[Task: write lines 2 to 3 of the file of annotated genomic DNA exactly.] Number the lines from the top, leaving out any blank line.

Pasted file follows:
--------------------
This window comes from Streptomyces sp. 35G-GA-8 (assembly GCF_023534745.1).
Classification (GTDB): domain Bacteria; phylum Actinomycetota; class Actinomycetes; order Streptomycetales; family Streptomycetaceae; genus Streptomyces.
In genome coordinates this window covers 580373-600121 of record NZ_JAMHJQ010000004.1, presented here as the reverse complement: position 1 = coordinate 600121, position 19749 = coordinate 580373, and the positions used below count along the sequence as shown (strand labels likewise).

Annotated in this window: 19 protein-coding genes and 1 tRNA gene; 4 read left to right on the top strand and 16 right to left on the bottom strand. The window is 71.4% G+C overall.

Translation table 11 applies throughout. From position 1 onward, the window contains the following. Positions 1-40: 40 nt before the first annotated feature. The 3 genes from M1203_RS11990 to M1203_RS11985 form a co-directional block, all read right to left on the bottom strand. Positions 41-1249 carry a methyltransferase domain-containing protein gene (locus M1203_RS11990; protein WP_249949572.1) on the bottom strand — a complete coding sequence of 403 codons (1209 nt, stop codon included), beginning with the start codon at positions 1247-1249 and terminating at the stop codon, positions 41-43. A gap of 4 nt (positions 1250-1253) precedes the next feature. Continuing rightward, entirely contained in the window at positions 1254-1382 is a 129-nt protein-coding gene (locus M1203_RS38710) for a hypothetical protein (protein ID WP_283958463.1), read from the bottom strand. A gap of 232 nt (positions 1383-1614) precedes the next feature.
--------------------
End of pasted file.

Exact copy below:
Classification (GTDB): domain Bacteria; phylum Actinomycetota; class Actinomycetes; order Streptomycetales; family Streptomycetaceae; genus Streptomyces.
In genome coordinates this window covers 580373-600121 of record NZ_JAMHJQ010000004.1, presented here as the reverse complement: position 1 = coordinate 600121, position 19749 = coordinate 580373, and the positions used below count along the sequence as shown (strand labels likewise).